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Johanns Requests $91 Million to Detect, Fight Avian Influenza

by 5m Editor
2 November 2005, at 12:00am

WASHINGTON - Agriculture Secretary Mike Johanns requested $91 million in additional resources to safeguard the United States against highly transmissible forms of avian influenza. The request is part of the Administration’s $7.1 billion National Strategy to Safeguard Against the Danger of Pandemic Influenza.

Johanns Requests $91 Million to Detect, Fight Avian Influenza - WASHINGTON - Agriculture Secretary Mike Johanns requested $91 million in additional resources to safeguard the United States against highly transmissible forms of avian influenza. The request is part of the Administration’s $7.1 billion National Strategy to Safeguard Against the Danger of Pandemic Influenza. USDA

"These funds will help us to intensify our surveillance here at home and deliver increased assistance to countries impacted by the disease, in hopes of preventing further spread of avian influenza," said Johanns.

The USDA (the department) will supplement its international and domestic roles in controlling the spread of avian influenza (AI), in areas including disease surveillance, enhanced biosecurity of poultry farms and control of movement of birds and products that might contain the virus. Additionally, Johanns added that the department must be fully prepared for the rapid and humane destruction of infected poultry, disposal of carcasses in a biosecure and environmentally acceptable manner and proper use of vaccination in poultry.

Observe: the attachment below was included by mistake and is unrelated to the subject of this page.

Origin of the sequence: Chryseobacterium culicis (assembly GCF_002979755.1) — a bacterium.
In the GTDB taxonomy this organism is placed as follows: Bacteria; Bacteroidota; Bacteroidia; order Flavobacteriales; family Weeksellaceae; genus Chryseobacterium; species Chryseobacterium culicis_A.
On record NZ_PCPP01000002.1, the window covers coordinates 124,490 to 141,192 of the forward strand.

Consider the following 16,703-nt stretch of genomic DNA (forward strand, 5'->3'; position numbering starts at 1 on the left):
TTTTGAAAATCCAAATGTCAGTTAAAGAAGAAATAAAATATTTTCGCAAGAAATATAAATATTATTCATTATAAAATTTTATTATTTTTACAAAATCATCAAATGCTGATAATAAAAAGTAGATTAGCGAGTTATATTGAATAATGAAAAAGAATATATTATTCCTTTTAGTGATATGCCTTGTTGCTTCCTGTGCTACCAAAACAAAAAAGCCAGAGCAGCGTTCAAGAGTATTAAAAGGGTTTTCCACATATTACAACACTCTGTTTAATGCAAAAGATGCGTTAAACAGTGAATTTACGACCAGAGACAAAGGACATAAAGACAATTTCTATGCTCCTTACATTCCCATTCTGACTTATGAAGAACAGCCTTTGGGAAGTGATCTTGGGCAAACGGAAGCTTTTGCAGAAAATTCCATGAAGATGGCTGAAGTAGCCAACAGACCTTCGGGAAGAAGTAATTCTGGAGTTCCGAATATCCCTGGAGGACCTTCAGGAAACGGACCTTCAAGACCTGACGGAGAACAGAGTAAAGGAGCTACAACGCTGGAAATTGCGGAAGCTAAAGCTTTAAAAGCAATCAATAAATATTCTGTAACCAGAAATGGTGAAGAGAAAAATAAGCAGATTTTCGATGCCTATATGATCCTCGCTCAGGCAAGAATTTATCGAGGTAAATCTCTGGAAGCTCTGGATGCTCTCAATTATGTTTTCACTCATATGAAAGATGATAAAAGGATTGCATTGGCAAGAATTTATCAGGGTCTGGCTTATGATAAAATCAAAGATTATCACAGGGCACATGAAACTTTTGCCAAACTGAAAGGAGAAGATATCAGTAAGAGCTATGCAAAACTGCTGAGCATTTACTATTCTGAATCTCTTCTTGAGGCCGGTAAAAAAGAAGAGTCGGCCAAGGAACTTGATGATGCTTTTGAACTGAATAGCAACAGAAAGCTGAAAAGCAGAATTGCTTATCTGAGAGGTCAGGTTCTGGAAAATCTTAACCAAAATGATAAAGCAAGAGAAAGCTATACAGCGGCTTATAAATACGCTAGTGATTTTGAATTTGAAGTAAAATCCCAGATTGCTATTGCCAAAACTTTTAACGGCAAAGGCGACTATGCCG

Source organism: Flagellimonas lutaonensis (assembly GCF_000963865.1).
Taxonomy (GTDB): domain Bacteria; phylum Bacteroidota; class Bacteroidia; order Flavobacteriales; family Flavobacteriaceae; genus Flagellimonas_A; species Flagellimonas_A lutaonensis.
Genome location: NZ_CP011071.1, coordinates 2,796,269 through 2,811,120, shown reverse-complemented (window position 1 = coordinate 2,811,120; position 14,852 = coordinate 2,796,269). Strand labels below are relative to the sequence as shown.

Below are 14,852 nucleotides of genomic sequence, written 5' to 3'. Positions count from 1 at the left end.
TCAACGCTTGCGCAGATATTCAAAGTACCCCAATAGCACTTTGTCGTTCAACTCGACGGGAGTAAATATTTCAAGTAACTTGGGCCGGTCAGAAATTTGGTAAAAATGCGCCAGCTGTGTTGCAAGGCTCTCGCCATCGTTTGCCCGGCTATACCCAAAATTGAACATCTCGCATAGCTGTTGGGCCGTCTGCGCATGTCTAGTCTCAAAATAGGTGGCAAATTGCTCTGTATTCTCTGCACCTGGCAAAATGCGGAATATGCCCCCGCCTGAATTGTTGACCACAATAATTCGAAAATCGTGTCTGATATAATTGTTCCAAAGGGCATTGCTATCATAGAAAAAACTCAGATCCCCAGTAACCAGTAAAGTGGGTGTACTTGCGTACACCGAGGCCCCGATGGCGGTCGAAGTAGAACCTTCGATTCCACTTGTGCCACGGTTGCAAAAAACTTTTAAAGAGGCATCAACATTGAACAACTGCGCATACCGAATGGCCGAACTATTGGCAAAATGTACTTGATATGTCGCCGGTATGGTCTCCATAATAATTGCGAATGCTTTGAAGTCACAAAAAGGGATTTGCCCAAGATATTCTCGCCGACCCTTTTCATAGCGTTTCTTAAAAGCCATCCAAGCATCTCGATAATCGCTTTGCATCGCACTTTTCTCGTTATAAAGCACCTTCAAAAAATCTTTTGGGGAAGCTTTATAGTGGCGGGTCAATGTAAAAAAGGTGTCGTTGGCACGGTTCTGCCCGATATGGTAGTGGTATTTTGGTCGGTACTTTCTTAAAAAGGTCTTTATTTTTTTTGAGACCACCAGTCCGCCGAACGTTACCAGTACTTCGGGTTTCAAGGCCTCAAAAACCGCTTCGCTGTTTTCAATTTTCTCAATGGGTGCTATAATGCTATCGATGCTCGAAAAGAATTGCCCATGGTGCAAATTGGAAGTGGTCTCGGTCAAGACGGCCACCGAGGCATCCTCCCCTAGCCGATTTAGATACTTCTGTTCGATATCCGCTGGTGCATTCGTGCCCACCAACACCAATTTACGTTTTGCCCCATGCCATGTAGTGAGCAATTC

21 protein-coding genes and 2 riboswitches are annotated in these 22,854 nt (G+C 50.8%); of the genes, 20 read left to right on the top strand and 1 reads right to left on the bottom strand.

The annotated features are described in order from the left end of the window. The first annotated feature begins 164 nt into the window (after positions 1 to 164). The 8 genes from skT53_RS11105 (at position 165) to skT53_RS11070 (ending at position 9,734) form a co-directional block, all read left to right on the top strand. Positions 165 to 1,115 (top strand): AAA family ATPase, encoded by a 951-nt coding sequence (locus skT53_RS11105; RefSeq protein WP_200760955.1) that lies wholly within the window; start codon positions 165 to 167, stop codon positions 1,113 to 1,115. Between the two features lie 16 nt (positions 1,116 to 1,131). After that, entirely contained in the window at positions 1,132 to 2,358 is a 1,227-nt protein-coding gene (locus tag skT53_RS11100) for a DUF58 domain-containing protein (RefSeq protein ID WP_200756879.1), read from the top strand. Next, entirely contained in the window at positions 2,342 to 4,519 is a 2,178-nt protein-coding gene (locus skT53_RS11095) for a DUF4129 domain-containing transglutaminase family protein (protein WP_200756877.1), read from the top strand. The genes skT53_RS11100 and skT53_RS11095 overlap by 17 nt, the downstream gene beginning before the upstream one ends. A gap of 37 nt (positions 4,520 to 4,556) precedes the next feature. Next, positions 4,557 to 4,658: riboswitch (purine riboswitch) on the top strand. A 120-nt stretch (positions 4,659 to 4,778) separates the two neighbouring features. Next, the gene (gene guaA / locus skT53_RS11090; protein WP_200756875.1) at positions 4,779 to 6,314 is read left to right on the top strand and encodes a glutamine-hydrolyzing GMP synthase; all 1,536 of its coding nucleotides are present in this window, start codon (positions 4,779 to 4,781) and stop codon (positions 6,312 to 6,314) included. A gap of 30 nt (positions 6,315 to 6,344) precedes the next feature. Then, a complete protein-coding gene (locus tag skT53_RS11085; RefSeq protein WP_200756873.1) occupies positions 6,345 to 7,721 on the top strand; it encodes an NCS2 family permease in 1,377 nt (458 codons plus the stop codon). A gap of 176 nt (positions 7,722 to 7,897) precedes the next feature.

On the international level, $18 million would be available for biosecurity, surveillance and diagnostic measures, including funding for an initiative led by the US Agency for International Development (USAID) that builds on the Food and Agriculture Organization of the UN to prevent, control and eradicate AI where it currently exists in Asia. USDA will work in partnership with the seven "high-focus" countries (Vietnam, Thailand, Indonesia, Laos, Cambodia, Burma and China).

To accelerate domestic activities, $73 million in funding would be available for stockpiling animal vaccine, surveillance and diagnostics, Smuggling Intervention and Trade Compliance (SITC)/ Investigative and Enforcement Services (IES), research and development, planning and preparedness and staffing and management. The objective of these efforts will be to prevent and control H5 and H7 AI in the U.S. commercial broiler and live bird marketing system.

Worldwide, there are many strains of the AI virus, which can cause varying degrees of illness in poultry and can infect chickens, turkeys, pheasants, quail, ducks, geese and guinea fowl as well as a wide variety of other birds. Migratory waterfowl also are known to carry infectious strains of AI viruses. Each year there is a flu season for birds just as there is for humans and, as with people, some forms of the flu are worse than others.

Source: USDA - 26th October 2005

5m Editor